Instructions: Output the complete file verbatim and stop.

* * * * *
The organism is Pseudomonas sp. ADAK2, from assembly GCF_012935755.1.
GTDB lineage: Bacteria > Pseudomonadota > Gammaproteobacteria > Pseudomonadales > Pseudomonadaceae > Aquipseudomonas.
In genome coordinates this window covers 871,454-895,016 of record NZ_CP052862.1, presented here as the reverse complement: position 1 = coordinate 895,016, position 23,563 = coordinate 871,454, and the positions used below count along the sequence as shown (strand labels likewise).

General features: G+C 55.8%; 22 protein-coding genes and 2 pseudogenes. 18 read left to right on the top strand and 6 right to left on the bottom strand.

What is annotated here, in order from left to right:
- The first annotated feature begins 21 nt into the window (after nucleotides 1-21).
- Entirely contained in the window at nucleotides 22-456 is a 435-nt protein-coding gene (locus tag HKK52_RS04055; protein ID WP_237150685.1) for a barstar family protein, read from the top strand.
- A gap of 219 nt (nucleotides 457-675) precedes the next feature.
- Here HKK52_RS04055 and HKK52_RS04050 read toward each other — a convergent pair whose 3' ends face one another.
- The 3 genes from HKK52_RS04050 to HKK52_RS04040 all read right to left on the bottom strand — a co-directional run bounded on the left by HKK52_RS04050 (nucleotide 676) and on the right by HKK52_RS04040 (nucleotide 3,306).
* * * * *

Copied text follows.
The organism is Pseudomonas sp. ADAK2, from assembly GCF_012935755.1.
GTDB lineage: Bacteria > Pseudomonadota > Gammaproteobacteria > Pseudomonadales > Pseudomonadaceae > Aquipseudomonas.
In genome coordinates this window covers 871,454-895,016 of record NZ_CP052862.1, presented here as the reverse complement: position 1 = coordinate 895,016, position 23,563 = coordinate 871,454, and the positions used below count along the sequence as shown (strand labels likewise).

General features: G+C 55.8%; 22 protein-coding genes and 2 pseudogenes. 18 read left to right on the top strand and 6 right to left on the bottom strand.

What is annotated here, in order from left to right:
- The first annotated feature begins 21 nt into the window (after nucleotides 1-21).
- Entirely contained in the window at nucleotides 22-456 is a 435-nt protein-coding gene (locus tag HKK52_RS04055; protein ID WP_237150685.1) for a barstar family protein, read from the top strand.
- A gap of 219 nt (nucleotides 457-675) precedes the next feature.
- Here HKK52_RS04055 and HKK52_RS04050 read toward each other — a convergent pair whose 3' ends face one another.
- The 3 genes from HKK52_RS04050 to HKK52_RS04040 all read right to left on the bottom strand — a co-directional run bounded on the left by HKK52_RS04050 (nucleotide 676) and on the right by HKK52_RS04040 (nucleotide 3,306).